rate variation in ML models
Joe Felsenstein
joe at evolution.genetics.washington.edu
Thu Oct 2 10:04:55 EST 1997
In article <60u3a5$sap at net.bio.net>, <newsmgr at merrimack.edu> (Andrew Roger)
wrote:
>I was wondering how the discrete gamma
>distribution is factored into likelihood calculations.
>
>Are particular sites assigned a rate category in advance OR
>does every site have a certain probability of being in one
>of the rate classes (thus the calculations for each rate category
>are done for each site and summed over the whole lot- low
>probability assignments then contribute little to the overall
>probability, and high probability assignments contribute
>a lot to the overall probability).
The latter. The likelihood for that site for a given tree is the
integral over all possible rates of the product of two terms: the
probability of that rate (taken from the gamma distribution) times the
likelihood that is achieved with that rate.
>Are all among-site-rate-variation models incorporated into
>the calculations the same way?
For any gamma distribution one does it the same way, but of course
the probabilties assigned to different rates differ.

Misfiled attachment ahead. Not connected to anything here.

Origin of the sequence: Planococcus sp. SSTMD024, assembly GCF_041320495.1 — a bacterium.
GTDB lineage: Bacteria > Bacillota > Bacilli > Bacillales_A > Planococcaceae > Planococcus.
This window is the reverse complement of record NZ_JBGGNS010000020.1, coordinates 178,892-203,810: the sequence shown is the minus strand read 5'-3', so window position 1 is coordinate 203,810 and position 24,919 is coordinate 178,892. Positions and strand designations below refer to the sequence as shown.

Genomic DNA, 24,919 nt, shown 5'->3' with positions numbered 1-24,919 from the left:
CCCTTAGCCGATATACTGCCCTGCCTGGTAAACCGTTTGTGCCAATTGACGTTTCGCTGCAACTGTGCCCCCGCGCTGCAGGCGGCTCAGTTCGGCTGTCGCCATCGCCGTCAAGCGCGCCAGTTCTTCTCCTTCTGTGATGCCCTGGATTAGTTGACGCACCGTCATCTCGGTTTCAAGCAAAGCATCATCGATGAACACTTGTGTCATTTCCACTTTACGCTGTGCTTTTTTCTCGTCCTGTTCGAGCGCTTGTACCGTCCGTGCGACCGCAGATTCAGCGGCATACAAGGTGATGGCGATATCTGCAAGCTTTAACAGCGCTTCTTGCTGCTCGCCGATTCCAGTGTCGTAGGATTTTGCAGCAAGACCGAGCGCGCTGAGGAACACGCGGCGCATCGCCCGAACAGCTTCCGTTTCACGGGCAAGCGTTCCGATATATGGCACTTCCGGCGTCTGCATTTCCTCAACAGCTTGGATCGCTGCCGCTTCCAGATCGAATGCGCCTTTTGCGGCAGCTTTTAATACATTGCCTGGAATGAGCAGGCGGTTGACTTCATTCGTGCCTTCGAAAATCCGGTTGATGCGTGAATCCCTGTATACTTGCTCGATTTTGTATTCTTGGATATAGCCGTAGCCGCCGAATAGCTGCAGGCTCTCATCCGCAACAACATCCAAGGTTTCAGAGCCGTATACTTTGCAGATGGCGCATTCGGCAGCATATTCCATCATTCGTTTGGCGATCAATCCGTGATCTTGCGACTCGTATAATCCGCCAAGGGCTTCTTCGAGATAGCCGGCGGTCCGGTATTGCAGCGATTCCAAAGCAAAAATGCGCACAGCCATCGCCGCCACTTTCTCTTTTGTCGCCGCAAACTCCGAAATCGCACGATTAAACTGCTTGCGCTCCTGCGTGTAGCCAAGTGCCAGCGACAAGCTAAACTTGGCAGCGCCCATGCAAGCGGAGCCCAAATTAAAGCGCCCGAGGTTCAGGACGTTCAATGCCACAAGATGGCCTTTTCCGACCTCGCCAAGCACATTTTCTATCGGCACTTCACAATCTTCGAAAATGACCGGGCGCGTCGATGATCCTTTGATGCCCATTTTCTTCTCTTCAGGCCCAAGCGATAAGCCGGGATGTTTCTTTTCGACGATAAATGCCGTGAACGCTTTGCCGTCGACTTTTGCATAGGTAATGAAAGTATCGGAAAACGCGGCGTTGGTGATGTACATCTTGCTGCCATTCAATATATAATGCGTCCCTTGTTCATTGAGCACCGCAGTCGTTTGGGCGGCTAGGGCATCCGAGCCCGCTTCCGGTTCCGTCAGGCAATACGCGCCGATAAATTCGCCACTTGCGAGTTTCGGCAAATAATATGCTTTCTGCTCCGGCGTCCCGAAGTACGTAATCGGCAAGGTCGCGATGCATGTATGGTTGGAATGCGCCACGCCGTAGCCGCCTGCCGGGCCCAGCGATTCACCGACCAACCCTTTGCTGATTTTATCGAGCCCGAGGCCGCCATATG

In practice, the integral is not done (too slow) but instead all
programs evaluate the product at a series of rates and approximate the
integral as a sum. But you can think of it as if the integral is done.
In any case, one is _not_ asssigning a single rate to each site.
>Finally, does the way that one deal with this problem affect
>whether or not the i.i.d. assumption holds for a dataset?
If there is no autocorrelation of rates among adjacent sites, the
model is still i.i.d. (independent and identically distributed). But
if, as is allowed in my DNAML and Yang's PAML, there is some autocorrelation
among sites, then the model isn't i.i.d. This affects, for example,
the validity of bootstrapping. There is a variant of the bootstrap
called block-bootstrapping that would be necessary in such a case. It
basically involves sampling N/B blocks of sites, each of length B, where
B is big enough to encompass the correlated sites.
--
Joe Felsenstein joe at genetics.washington.edu
Dept. of Genetics, Univ. of Washington, Box 357360, Seattle, WA 98195-7360 USA
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